Zanzibar, Tanzania

Udzungwa Mountains National Park

Udzungwa is the largest and most biodiverse of a chain of a dozen large forest-swathed mountains that rise majestically from the flat coastal scrub of eastern Tanzania. Known collectively as the Eastern Arc Mountains, this archipelago of isolated massifs has also been dubbed the African Galapagos for its treasure-trove of endemic plants and animals, most familiarly the delicate African violet.

Udzungwa alone among the ancient ranges of the Eastern Arc has been accorded national park status. It is also unique within Tanzania in that its closed-canopy forest spans altitudes of 250 metres (820 feet) to above 2,000 metres (6,560 ft) without interruption.

Not a conventional game viewing destination, Udzungwa is a magnet for hikers. An excellent network of forest trails includes the popular half-day ramble to Sanje Waterfall, which plunges 170 metres (550 feet) through a misty spray into the forested valley below.

Ornithologists are attracted to Udzungwa for an avian wealth embracing more than 400 species, from the lovely and readily-located green-headed oriole to more than a dozen secretive Eastern Arc endemics.

Of six primate species recorded, the Iringa red colobus and Sanje Crested Mangabey both occur nowhere else in the world – the latter, remarkably, remained undetected by biologists prior to 1979.

Iringa, Tanzania

Pemba Island

Pemba Island, known as "The Green Island" in Arabic, is an island forming part of the Zanzibar Archipelago.

In ancient times, Pemba was known by Arab sailors as 'El Huthera', meaning the Green, on account of her dense and lush vegetation. There are more natural forests and plantations than on Zanzibar Island, and Pemba grows more cloves than her bigger sister.

Pemba was seized by the Sultan of Muscat (now Oman) in the 17th century. He was so enchanted by the Spice Islands that he installed himself in Zanzibar and ruled Muscat from there. When the Western Colonial powers came to East Africa the British forced the Sultanates of Muscat and Zanzibar to separate and then administered the Spice Islands in the name of the Sultan.

Pemba offers today's visitor a number of attractions including lovely beaches, world-class scuba diving and a number of historical sites. Ngezi Forest Reserve is a beautiful place to visit, as is Misali Island, which Captain Kidd is reputed to have used as a hide-out in the 17th century.

With a population of only 300,000, travelling in Pemba is like traveling in unknown territory. In the countryside, villagers are eager to talk to passers-by. In town, market stallholders call you over and sit you down to try their different fruits, laughing hysterically at your reaction.

For those seeking an adventure, Pemba is a fascinating and beautiful island to visit.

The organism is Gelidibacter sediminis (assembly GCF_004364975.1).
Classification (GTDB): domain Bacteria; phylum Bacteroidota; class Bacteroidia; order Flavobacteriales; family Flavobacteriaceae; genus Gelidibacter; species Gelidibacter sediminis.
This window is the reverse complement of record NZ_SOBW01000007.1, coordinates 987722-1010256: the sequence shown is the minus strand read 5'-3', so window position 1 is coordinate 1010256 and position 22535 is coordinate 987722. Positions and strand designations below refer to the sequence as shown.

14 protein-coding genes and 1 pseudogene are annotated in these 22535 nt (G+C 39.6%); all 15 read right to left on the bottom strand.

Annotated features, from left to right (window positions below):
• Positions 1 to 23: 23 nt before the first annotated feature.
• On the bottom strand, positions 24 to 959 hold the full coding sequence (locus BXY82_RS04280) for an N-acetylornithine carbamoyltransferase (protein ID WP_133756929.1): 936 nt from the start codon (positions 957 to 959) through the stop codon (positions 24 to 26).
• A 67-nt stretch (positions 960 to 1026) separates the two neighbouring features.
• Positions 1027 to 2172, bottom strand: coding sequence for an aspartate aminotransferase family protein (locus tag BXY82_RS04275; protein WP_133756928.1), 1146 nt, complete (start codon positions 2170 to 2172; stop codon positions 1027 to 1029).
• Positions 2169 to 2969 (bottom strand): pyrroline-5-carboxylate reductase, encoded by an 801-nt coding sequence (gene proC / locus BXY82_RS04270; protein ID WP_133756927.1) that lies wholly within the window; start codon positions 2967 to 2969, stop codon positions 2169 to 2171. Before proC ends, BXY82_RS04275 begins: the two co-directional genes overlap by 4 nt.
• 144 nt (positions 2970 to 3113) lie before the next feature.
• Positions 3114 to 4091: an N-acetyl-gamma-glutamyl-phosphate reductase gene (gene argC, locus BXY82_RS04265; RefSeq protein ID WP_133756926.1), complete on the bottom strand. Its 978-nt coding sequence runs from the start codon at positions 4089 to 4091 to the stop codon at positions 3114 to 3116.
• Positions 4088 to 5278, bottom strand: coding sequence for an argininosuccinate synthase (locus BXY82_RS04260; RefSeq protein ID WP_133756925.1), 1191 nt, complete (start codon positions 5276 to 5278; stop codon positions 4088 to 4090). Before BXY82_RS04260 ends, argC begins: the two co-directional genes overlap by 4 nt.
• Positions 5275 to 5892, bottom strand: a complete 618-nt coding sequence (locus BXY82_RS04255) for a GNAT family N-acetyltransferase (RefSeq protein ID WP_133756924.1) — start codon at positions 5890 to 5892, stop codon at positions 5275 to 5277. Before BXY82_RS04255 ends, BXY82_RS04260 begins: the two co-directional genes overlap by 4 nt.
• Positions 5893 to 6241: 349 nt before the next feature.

Zanzibar, Tanzania

Mafia Island

Mafia Island is the largest of a small archipelago of islands and atolls and is truly a paradise in the Indian Ocean. It is the southern most of three islands (Pemba & Zanzibar) located off the coast of Tanzania. The resident population of 46,000 is mainly fishermen or smallholder farmers that grow coconut, paw-paw, rice and cassava. The islanders are friendly and welcoming and the atmosphere relaxed and laid-back.

Today Mafia is known as a beautiful Indian Ocean tropical resort that is famous for deep sea fishing and scuba diving. Aquatic life is abundant and the coral gardens are pristine due to the protection of the Mafia Island Marine Park. The park is located between the Rufiji River delta to the west and the open Indian Ocean to the east. The dual influences of the river and the sea have combined to create a rich and exceptional biodiversity with unique landscapes under the sea and on dry land. It is a unique and perfect destination as part of a safari package or simply a place to unwind and get away from the daily, modern and busy world.

Mafia, Tanzania

Arusha National Park

The closest national park to Arusha town – northern Tanzania’s safari capital – Arusha National Park is a multi-faceted jewel, often overlooked by safari-goers, despite offering the opportunity to explore a beguiling diversity of habitats within a few hours.

Situated at the foot of Mount Meru, this breathtaking park includes the alkaline Momella Lakes, the Ngurdoto Craters and spectacular waterfalls. It is one of the few parks in Tanzania where you can enjoy a walking safari. Although one of the smallest parks, it is also one of the most beautiful, with spectacular views of Mount Meru and Mount Kilimanjaro, abundant wildlife, and the shallow, alkaline Momela Lakes which attract a wide variety of wader birds, particularly flamingos.

The most common animals found in this park are the Abyssinian black and white colobus monkeys, the Vervet monkeys, the red forest duikers, hippos, elephants, giraffes, buffaloes, bushbucks and sometimes leopards. More than 400 species of birds have been recorded in the park, including Eurasian migrants, which can be seen between October and April.

 

Arusha, Tanzania